Drop in mom’s thyroid levels, undetectable by blood tests, tanks child IQ

I am posting this article mostly for the specific quote corroborating Peat’s writing that thyroid blood tests are very unreliable and always have to be interpreted together with other “biomarkers” of thyroid function such as pulse, core temperature, muscle tone, reflexes, etc before a comprehensive diagnosis can be made. In fact, the article says even if there is no detectable drop in mom’s thyroid blood tests, offspring health is still affected. If a drop in a pregnant woman’s thyroid function so tiny it cannot be detected by blood tests can cause such drastic drop in offspring IQ, then imagine what more measurable drops in adult thyroid function can do to adult IQ (and systemic health). Even if those drops leave thyroid hormone levels still in the “normal range”, where normality has been defined by biased (sometimes even corrupt) doctors based on data from populations that were anything but euthyroid. Thyroid aside, the whole article is still a great read, because it talks about decline in health due to endocrine disruptors. It seems that FDA is finally starting to pay attention to the dangers those pose, but whether the FDA will manage to convince the EPA to regulate levels of those disruptors in the environment is very much doubtful…

https://www.cnn.com/2020/09/23/health/chemicals-in-food-fda-petition-wellness/index.html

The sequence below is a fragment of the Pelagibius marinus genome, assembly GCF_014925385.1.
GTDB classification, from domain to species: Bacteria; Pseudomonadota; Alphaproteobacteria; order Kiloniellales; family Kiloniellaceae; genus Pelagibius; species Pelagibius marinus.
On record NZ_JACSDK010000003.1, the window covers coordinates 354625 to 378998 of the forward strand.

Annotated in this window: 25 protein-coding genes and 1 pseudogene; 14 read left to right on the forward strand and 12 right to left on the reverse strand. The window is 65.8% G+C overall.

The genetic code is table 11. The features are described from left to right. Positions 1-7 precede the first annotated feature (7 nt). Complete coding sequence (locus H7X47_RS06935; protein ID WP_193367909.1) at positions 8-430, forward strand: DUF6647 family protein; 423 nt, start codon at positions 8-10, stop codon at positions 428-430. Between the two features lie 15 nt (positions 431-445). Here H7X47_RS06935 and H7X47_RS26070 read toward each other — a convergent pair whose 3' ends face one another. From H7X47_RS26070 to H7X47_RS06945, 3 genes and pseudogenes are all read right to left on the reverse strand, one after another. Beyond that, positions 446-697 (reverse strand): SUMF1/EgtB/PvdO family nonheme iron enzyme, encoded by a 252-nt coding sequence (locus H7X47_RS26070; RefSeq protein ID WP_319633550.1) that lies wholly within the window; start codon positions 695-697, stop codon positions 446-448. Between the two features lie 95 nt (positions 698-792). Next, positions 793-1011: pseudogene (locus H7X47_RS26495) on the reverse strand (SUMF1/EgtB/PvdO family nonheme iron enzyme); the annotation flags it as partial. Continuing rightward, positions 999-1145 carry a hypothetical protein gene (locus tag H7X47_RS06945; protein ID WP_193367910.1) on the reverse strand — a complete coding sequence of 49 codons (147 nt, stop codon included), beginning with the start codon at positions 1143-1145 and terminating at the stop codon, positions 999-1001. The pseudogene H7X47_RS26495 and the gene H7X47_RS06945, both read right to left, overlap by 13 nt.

“…”We’re talking about each child losing roughly 2% of her lifetime economic productivity on average with the loss of one IQ point, or $20,000,” Trasande said. “You multiply that across four million kids born each year and that’s a lot of zeros and a huge impact on our economy. “So this is more than a mom and baby story. This is really about the future of our ability to compete in the global economy.” Scientists used to think that it was a baby’s thyroid hormone level that was important to brain development. Studies have now shown that a shift in an expecting mother’s thyroid hormone, “even if it’s so subtle it doesn’t show up on a clinical test,” can have consequences to a child’s future development, Trasande said. It’s all too easy for a pregnant woman or parent to tip the scales into toxic territory. Take, for example, a dinner of organic vegetables stored in plastic wrap, steamed in nonstick cookware with tap water as a beverage. The plastic wrap can contain chlorine, the nonstick cookware is made with perfluoroalkyl and polyfluoroalkyl substances (PFAS), and the vegetables and drinking water may contain nitrates from fertilizers, which often leach into ground water, especially in agricultural areas. All three of those chemicals are known endocrine disrupters. A review of the last five years of research by Trasande found an “explosion of evidence” about the negative impact on our health of such chemicals in agricultural pesticides and plastic or other containers used in manufacturing that touch our food. The dangers extend beyond pregnancy. Any negative impact of food additives will be much worse for children of any age, said Dr. Margaret Cuomo, author of “A World Without Cancer,” a book that explores environmental impacts on cancer risk.”